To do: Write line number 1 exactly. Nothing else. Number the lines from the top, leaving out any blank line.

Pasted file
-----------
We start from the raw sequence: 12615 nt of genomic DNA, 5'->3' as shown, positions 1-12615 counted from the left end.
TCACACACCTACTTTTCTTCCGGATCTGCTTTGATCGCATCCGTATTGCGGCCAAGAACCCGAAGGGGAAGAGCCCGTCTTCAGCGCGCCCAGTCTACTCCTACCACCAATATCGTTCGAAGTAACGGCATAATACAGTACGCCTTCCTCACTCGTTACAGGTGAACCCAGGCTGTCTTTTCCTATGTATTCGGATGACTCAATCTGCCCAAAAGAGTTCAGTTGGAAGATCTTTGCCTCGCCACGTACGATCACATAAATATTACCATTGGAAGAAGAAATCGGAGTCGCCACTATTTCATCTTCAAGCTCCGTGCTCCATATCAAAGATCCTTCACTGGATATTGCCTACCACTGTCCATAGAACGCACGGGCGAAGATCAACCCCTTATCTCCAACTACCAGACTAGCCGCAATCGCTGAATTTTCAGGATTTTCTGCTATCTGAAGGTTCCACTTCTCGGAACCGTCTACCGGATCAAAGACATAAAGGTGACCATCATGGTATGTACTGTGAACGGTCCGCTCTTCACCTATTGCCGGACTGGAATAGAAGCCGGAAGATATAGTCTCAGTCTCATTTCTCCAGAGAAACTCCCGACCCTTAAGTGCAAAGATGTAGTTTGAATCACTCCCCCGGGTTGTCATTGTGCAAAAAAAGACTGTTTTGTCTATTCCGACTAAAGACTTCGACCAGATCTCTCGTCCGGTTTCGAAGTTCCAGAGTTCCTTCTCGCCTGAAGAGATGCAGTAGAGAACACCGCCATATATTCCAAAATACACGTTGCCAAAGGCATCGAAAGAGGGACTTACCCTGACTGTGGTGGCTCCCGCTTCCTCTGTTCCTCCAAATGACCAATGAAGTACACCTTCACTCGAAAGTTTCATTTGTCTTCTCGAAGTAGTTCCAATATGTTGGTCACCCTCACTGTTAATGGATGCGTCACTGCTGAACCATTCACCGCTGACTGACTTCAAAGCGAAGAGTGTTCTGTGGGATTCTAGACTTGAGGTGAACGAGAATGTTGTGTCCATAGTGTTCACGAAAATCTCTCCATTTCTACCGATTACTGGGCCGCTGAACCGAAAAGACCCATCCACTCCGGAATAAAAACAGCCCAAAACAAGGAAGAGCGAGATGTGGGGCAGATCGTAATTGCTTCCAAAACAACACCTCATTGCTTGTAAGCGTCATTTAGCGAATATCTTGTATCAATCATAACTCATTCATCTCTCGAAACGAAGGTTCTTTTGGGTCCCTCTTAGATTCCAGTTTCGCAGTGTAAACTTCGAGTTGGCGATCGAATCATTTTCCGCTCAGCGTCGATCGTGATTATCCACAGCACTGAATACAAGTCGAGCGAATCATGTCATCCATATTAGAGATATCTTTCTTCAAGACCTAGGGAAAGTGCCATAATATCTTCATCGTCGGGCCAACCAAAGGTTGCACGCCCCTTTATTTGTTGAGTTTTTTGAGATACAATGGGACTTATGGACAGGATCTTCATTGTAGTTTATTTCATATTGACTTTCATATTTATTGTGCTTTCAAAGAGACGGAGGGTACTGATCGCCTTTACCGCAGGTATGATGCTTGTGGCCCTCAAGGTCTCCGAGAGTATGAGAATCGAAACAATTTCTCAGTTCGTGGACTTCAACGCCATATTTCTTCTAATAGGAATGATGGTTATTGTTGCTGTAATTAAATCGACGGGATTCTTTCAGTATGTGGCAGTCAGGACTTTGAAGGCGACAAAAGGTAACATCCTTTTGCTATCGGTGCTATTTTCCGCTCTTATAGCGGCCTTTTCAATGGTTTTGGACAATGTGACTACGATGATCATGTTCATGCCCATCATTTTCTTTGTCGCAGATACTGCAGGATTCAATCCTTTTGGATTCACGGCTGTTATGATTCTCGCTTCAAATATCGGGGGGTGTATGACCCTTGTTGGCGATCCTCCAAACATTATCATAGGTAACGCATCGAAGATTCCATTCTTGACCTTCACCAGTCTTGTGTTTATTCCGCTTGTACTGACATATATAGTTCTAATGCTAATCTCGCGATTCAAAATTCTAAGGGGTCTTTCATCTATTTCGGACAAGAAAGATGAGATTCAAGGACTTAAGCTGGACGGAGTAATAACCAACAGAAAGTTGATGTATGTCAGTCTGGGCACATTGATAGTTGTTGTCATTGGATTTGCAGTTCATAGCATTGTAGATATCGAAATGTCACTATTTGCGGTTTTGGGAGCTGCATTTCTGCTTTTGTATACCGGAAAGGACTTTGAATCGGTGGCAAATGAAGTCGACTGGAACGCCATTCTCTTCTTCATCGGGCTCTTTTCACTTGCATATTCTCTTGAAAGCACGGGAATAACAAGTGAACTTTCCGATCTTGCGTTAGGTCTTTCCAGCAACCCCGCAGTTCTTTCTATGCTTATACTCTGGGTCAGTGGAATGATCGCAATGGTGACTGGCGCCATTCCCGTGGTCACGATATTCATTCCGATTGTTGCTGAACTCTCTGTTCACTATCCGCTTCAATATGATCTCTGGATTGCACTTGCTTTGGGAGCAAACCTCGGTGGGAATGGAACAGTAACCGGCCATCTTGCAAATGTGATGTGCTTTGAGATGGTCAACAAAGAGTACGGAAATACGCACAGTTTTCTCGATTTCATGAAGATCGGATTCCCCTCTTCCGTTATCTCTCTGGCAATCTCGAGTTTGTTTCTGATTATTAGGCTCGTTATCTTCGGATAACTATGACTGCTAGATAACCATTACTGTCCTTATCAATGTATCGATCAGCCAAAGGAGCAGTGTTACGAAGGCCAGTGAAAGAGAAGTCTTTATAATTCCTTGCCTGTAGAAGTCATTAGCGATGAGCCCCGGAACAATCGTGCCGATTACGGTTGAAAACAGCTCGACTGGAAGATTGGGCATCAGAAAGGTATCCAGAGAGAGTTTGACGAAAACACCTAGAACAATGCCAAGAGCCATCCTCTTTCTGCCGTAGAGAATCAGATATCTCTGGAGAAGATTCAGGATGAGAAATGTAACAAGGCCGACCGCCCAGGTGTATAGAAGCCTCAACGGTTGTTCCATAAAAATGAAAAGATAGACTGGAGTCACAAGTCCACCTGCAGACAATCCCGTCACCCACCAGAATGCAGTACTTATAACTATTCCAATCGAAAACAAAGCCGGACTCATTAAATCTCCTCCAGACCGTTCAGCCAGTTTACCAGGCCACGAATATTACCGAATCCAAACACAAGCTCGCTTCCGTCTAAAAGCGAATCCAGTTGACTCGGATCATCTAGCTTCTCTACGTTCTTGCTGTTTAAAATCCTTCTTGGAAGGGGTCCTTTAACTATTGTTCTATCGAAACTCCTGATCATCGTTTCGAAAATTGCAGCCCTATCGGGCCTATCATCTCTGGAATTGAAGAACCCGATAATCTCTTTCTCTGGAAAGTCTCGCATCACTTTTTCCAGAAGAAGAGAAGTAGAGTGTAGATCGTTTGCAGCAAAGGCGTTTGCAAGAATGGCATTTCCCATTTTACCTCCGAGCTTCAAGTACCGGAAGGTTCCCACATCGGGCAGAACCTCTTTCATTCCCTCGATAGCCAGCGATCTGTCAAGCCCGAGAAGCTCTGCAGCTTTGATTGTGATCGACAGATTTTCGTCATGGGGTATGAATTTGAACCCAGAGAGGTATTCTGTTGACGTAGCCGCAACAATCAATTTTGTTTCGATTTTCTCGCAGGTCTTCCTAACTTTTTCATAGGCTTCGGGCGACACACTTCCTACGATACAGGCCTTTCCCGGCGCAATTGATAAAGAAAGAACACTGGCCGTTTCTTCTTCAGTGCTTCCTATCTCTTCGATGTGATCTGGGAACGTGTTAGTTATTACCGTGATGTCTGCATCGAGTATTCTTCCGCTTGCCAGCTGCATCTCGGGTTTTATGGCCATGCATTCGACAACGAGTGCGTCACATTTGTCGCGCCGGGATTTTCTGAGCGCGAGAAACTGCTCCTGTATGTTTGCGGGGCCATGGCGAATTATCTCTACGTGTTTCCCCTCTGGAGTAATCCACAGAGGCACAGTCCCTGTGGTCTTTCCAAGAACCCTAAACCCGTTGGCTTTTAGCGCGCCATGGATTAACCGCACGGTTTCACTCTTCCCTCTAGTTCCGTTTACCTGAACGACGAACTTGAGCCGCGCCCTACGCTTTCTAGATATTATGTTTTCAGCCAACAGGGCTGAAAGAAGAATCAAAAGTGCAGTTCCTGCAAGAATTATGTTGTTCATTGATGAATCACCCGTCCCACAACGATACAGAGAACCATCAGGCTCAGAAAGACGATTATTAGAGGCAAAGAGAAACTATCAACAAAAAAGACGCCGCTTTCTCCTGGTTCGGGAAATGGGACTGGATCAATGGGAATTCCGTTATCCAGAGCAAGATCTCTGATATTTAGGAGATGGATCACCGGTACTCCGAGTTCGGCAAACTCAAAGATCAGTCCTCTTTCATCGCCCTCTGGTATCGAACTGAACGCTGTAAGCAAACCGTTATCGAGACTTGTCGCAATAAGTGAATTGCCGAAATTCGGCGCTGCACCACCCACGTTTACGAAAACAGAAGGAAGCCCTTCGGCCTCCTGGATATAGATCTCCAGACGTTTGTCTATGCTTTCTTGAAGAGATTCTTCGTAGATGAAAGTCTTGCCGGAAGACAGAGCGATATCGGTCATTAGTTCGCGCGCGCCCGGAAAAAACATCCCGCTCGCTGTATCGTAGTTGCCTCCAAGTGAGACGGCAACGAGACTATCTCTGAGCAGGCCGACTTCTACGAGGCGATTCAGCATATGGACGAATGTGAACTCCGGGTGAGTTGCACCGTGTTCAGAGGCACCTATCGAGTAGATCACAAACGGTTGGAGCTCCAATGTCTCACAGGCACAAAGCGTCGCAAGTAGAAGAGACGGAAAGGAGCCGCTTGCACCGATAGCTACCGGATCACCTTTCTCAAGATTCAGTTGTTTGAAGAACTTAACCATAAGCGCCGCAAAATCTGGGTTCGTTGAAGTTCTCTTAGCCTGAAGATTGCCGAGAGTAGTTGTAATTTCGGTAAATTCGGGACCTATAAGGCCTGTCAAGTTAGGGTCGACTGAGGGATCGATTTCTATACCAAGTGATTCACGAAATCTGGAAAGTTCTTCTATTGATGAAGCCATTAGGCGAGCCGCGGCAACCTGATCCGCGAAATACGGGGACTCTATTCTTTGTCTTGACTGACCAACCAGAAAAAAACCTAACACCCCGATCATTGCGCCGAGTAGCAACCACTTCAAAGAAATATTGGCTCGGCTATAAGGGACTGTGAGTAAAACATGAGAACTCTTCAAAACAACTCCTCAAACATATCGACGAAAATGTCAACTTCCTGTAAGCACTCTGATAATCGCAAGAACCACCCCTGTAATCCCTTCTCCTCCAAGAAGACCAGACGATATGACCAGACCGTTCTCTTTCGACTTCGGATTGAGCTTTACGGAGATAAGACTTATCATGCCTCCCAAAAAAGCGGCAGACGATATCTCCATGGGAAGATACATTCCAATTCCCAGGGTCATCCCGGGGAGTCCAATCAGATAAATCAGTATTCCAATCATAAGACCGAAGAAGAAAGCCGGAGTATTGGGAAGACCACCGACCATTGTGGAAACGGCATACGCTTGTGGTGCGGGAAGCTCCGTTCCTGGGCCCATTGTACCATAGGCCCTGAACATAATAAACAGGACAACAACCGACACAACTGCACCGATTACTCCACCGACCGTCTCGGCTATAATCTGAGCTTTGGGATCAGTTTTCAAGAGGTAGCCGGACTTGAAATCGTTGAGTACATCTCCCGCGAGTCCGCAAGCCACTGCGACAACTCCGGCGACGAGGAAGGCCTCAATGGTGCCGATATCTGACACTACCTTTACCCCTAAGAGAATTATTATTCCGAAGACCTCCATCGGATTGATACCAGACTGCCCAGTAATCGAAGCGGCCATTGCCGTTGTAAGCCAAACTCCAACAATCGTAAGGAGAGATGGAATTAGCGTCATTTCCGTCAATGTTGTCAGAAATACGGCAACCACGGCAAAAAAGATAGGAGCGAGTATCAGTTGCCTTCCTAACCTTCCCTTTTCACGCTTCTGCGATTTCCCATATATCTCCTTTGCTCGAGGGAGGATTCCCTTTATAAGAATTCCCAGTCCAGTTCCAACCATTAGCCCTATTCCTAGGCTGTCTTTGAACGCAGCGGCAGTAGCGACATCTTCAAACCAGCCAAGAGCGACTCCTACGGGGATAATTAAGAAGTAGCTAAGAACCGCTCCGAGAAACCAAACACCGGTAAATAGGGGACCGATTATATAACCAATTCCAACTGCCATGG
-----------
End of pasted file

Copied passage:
We start from the raw sequence: 12615 nt of genomic DNA, 5'->3' as shown, positions 1-12615 counted from the left end.